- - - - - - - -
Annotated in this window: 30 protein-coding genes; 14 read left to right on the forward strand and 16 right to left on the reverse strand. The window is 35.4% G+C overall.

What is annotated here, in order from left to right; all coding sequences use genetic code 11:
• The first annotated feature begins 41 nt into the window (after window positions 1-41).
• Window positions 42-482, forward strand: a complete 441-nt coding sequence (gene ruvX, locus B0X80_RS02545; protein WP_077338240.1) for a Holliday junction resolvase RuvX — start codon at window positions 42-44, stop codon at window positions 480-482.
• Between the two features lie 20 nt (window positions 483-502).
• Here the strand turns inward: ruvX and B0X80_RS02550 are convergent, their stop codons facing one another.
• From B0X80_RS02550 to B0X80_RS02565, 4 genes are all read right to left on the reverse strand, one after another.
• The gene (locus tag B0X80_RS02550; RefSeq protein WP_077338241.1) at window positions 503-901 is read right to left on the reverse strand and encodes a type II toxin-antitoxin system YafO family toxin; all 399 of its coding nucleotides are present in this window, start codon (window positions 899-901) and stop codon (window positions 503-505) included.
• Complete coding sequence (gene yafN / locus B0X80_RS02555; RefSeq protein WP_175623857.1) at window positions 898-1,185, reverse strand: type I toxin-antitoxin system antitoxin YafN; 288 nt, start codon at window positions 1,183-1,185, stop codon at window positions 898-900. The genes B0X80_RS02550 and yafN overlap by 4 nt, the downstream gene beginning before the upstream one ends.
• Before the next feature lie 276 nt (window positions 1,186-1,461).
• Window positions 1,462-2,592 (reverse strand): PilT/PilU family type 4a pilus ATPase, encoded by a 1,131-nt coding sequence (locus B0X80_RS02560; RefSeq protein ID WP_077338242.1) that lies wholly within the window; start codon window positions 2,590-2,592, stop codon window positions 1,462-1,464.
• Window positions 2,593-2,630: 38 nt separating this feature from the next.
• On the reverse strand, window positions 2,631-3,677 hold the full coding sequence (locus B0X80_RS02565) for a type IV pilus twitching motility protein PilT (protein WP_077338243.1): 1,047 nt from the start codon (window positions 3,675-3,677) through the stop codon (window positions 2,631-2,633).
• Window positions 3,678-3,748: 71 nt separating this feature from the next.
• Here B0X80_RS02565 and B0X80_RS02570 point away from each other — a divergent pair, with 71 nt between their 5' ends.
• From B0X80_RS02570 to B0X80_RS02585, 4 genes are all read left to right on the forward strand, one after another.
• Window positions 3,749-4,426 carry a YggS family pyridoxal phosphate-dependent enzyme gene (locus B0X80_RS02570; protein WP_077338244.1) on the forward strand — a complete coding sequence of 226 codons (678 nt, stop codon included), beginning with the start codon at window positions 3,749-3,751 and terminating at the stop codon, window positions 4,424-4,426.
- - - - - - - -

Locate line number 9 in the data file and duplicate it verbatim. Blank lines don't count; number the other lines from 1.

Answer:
• Complete coding sequence (gene yafN / locus B0X80_RS02555; RefSeq protein WP_175623857.1) at window positions 898-1,185, reverse strand: type I toxin-antitoxin system antitoxin YafN; 288 nt, start codon at window positions 1,183-1,185, stop codon at window positions 898-900. The genes B0X80_RS02550 and yafN overlap by 4 nt, the downstream gene beginning before the upstream one ends.